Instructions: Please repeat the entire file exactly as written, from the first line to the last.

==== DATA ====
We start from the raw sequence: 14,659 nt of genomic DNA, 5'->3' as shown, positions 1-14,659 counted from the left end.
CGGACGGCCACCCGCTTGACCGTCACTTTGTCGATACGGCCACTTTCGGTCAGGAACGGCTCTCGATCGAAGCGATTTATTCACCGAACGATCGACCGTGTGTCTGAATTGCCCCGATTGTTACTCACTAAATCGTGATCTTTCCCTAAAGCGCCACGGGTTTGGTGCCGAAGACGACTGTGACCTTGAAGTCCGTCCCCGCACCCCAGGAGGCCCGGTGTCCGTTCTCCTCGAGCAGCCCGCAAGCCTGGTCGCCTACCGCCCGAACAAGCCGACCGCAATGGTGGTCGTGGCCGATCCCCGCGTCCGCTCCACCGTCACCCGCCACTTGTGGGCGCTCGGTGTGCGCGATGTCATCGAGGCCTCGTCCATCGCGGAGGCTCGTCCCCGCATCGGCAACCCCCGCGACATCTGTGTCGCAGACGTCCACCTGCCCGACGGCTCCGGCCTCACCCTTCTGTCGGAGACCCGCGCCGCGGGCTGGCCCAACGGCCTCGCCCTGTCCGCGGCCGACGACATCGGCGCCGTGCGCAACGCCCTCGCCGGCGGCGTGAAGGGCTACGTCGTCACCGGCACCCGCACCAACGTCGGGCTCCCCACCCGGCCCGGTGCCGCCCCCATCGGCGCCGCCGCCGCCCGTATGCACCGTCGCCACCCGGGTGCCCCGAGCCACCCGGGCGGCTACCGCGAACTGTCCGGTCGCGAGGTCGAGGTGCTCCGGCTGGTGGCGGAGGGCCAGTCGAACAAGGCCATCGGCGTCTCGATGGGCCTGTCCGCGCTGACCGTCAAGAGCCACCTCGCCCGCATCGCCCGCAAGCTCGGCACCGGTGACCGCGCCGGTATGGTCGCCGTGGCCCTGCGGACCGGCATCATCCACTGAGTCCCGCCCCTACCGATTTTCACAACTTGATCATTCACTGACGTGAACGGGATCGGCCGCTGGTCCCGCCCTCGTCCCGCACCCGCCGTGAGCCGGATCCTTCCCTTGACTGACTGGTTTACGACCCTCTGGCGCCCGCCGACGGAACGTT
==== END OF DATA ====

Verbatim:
We start from the raw sequence: 14,659 nt of genomic DNA, 5'->3' as shown, positions 1-14,659 counted from the left end.
CGGACGGCCACCCGCTTGACCGTCACTTTGTCGATACGGCCACTTTCGGTCAGGAACGGCTCTCGATCGAAGCGATTTATTCACCGAACGATCGACCGTGTGTCTGAATTGCCCCGATTGTTACTCACTAAATCGTGATCTTTCCCTAAAGCGCCACGGGTTTGGTGCCGAAGACGACTGTGACCTTGAAGTCCGTCCCCGCACCCCAGGAGGCCCGGTGTCCGTTCTCCTCGAGCAGCCCGCAAGCCTGGTCGCCTACCGCCCGAACAAGCCGACCGCAATGGTGGTCGTGGCCGATCCCCGCGTCCGCTCCACCGTCACCCGCCACTTGTGGGCGCTCGGTGTGCGCGATGTCATCGAGGCCTCGTCCATCGCGGAGGCTCGTCCCCGCATCGGCAACCCCCGCGACATCTGTGTCGCAGACGTCCACCTGCCCGACGGCTCCGGCCTCACCCTTCTGTCGGAGACCCGCGCCGCGGGCTGGCCCAACGGCCTCGCCCTGTCCGCGGCCGACGACATCGGCGCCGTGCGCAACGCCCTCGCCGGCGGCGTGAAGGGCTACGTCGTCACCGGCACCCGCACCAACGTCGGGCTCCCCACCCGGCCCGGTGCCGCCCCCATCGGCGCCGCCGCCGCCCGTATGCACCGTCGCCACCCGGGTGCCCCGAGCCACCCGGGCGGCTACCGCGAACTGTCCGGTCGCGAGGTCGAGGTGCTCCGGCTGGTGGCGGAGGGCCAGTCGAACAAGGCCATCGGCGTCTCGATGGGCCTGTCCGCGCTGACCGTCAAGAGCCACCTCGCCCGCATCGCCCGCAAGCTCGGCACCGGTGACCGCGCCGGTATGGTCGCCGTGGCCCTGCGGACCGGCATCATCCACTGAGTCCCGCCCCTACCGATTTTCACAACTTGATCATTCACTGACGTGAACGGGATCGGCCGCTGGTCCCGCCCTCGTCCCGCACCCGCCGTGAGCCGGATCCTTCCCTTGACTGACTGGTTTACGACCCTCTGGCGCCCGCCGACGGAACGTT